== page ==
How do people on the spectrum go to the dentist?
Sensory-friendly dentistry helps, but there are still systemic issues, says parent
Dr. Peggy Bown's dental clinic doesn't smell like one.
It's by design. When she built her Saint John clinic in 2015, she avoided using materials that create the smell most people encounter when they go to the dentist, and she uses a surgical air cleaner and essential oils to keep things fresh.
Her clinic also has weighted blankets and noise-cancelling headphones. Lights can be turned down, and patients can have music playing or quieter experiences in more private rooms if they want. Bown uses a tell, show, do approach to her work, meaning patients aren't surprised by any sudden movements or noises.
Bown says she built her clinic this way intuitively, unaware it could be described using a term unknown to her until only a few years ago: sensory-friendly dentistry.
The approach takes into consideration how dental work can be difficult for children and adults who are on the spectrum and struggle with sensory issues.
"We do see and have repeat visits from kids that have perhaps never been able to have a successful visit at a dental office," Bown said.
Bown's office, which she recently rebranded under the name Luxe Dental Esthetics, also has chairs that help patients get up and down with ease. She has a device a patient can rest their jaw on if they struggle with keeping their mouth open, and she bought new technology that can diagnose dental decay without using an X-ray machine.
Most people think of video games when they hear about virtual reality, but Bown is considering bringing it into her clinic for patients. For now, she asks them where they'd like to travel and plays drone footage of those places on the ceiling while they get dental work done.
To Bown, sensory-friendly dentistry goes beyond fancy equipment to working with patients individually to make them comfortable. Bown had that kind of dentistry when she was 14, an experience so significant it impacted her decision to become a dentist.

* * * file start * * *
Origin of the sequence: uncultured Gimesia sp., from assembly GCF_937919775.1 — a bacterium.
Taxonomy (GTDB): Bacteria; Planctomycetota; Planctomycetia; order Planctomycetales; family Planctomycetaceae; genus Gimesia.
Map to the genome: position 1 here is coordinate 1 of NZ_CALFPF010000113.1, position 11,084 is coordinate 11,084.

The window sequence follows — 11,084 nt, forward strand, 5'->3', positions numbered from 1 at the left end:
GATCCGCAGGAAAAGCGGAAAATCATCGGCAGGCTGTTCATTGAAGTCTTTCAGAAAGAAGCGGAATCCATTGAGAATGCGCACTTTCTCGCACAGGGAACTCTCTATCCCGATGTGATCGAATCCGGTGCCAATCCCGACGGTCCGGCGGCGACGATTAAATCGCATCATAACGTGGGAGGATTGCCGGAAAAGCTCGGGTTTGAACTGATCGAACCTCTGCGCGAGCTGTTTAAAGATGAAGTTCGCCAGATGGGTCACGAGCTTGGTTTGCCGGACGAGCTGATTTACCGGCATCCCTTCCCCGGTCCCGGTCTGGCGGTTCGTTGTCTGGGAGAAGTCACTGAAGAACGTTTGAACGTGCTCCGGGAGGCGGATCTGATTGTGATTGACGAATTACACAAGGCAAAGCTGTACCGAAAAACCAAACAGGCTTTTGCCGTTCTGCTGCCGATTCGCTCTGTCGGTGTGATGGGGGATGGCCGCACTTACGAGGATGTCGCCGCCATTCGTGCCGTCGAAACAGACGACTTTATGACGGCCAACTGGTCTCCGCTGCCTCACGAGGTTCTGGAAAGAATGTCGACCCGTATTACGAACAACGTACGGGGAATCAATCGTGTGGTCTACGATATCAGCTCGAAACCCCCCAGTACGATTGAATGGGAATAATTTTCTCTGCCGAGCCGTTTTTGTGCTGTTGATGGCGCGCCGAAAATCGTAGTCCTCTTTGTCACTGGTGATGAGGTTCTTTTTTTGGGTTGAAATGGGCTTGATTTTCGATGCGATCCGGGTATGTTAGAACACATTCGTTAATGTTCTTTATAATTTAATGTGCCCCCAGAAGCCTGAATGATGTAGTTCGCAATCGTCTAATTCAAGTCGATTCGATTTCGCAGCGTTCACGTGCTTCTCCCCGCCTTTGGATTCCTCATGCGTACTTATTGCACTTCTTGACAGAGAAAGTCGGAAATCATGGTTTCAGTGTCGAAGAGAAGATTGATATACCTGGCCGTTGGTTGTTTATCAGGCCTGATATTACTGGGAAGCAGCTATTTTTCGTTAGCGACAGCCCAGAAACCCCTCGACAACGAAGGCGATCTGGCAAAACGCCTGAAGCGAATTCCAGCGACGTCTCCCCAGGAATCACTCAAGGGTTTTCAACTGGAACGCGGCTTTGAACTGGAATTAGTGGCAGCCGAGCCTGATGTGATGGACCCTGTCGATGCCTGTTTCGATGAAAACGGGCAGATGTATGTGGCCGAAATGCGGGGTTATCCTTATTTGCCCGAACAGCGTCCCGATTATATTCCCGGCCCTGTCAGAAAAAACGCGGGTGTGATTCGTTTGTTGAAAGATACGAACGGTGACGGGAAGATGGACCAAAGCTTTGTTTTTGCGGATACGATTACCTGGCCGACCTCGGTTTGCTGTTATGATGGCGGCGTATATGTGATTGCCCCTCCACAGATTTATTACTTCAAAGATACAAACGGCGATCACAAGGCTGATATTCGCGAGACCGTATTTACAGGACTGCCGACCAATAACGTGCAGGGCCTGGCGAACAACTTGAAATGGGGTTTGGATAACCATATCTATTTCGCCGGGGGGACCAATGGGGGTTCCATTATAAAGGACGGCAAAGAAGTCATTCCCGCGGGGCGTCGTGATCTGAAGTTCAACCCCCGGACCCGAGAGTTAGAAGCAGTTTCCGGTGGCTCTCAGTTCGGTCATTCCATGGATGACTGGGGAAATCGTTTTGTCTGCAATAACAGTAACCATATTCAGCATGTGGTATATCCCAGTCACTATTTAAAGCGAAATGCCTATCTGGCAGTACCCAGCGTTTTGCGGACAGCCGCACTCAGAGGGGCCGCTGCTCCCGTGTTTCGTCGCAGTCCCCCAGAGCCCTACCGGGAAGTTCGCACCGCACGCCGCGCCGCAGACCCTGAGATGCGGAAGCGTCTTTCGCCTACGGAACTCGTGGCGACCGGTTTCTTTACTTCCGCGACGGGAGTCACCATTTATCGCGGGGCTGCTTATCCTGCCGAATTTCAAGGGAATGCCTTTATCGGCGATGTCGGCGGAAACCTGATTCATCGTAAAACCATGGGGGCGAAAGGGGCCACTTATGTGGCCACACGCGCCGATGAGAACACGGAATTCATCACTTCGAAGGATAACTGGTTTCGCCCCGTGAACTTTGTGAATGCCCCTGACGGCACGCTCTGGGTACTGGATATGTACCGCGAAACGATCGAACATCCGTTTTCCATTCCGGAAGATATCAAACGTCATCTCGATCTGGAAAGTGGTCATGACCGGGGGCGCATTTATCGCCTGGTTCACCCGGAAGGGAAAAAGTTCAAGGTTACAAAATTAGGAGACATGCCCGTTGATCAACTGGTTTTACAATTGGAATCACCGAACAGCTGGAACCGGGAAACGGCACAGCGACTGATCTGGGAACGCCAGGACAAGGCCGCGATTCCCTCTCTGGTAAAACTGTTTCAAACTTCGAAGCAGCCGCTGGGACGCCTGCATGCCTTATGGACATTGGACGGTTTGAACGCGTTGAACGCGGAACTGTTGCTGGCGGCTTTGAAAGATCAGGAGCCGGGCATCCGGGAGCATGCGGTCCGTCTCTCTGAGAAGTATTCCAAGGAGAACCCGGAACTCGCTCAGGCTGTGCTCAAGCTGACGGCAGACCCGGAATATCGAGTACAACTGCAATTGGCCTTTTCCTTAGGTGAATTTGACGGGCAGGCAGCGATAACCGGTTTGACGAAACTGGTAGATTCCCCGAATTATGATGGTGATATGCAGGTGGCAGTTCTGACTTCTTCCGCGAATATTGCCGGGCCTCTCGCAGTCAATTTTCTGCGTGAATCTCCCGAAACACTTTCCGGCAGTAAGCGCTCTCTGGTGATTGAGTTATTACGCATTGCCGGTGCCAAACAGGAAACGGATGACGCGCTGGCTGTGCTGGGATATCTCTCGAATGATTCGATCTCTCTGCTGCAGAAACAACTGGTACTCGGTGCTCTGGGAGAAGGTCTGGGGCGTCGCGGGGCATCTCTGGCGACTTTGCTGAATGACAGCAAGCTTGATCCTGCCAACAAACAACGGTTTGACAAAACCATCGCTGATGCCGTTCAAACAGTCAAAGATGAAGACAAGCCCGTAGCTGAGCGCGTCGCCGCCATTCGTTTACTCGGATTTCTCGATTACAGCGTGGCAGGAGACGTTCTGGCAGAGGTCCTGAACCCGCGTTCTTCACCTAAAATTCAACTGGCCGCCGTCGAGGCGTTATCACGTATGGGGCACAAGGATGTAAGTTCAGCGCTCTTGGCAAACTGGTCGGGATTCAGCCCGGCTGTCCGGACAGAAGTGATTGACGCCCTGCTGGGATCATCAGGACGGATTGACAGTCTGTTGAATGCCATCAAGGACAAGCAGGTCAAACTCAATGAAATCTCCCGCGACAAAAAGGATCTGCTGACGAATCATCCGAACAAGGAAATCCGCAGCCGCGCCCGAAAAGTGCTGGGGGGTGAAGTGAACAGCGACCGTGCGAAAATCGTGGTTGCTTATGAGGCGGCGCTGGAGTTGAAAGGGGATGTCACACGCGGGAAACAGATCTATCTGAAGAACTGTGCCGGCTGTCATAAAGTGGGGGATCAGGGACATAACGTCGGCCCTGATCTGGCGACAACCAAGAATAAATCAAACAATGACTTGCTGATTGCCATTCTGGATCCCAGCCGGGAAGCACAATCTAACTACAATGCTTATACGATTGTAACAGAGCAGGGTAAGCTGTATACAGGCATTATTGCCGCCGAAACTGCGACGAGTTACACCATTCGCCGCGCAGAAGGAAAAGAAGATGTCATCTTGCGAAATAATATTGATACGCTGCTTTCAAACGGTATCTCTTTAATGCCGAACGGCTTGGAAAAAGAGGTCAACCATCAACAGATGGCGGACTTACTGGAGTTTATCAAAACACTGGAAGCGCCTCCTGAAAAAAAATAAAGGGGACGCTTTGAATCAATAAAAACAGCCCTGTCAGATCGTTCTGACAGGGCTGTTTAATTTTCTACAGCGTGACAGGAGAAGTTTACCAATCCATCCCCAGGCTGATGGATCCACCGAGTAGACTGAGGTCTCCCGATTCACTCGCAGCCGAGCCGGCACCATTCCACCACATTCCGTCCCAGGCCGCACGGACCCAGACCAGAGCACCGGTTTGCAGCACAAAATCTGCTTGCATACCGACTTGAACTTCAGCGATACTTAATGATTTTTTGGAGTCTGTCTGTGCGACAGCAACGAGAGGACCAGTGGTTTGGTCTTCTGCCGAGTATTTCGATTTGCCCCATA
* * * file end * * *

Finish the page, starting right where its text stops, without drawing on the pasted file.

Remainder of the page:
She says the "school of life" was the only education she received about sensory-friendly dentistry, but she thinks it should become a part of dentistry training.
Sensory-friendly dentistry can help get kids into the dentist chair and prevent dental decay from happening, Bown said. Otherwise, those patients can end up on long waitlists for surgery.
Lael Osborne is all too familiar with lengthy waitlists.
Her six-year-old son Tobiah is non-verbal. When he can't sit still in a dentist chair or keep his mouth open, she doesn't know if it's because he doesn't understand or because he's uncomfortable and afraid.
Tobiah has had multiple abscesses in his mouth, which meant he had to be put on a list to have them surgically removed. Osborne, who lives with her family in Saint John, said dentists who perform these surgeries "don't really work with autistic kids," opting to put them to sleep.
But that meant Osborne had to wait for over a year to get her son in for an appointment. During that long wait, she couldn't tell if he would start acting up due to pain in his mouth or some other reason.
More than two years ago, Tobiah developed a lump in the back of his mouth. At first, Osborne thought it was just a tooth coming in, but as time went by, her concern grew, and Tobiah's dentist couldn't provide an answer.
Osborne said for Tobiah's most recent surgery, she was adamant that the dentists find out what the lump was, especially since his face was starting to occasionally swell up and she didn't like constantly giving him antibiotics.
The problem was that Tobiah wasn't used to the X-ray machine. Osborne said it took a full year of training just to teach him to brush his teeth. She hoped the same repetition and practice could get him used to the X-ray machine and biting down on the part that goes into a patient's mouth.
The answer was no, due to billing and insurance reasons, Osborne said. She offered to pay out of pocket, but the answer was still no. She says she was also told he couldn't be put under for X-rays.
"I was just told repeatedly that there was no possible way to do it, which was extremely aggravating," she said.
Osborne said the equipment and practices Bown uses in her clinic would make her son more comfortable once he gets to the dentist. She thinks there are more systemic issues to address, though, especially when it comes to how dentists and hospitals work together when the patient is someone with special needs.
"If the right people knew about the problem, it could be fixed. There should be a way to get it done," she said.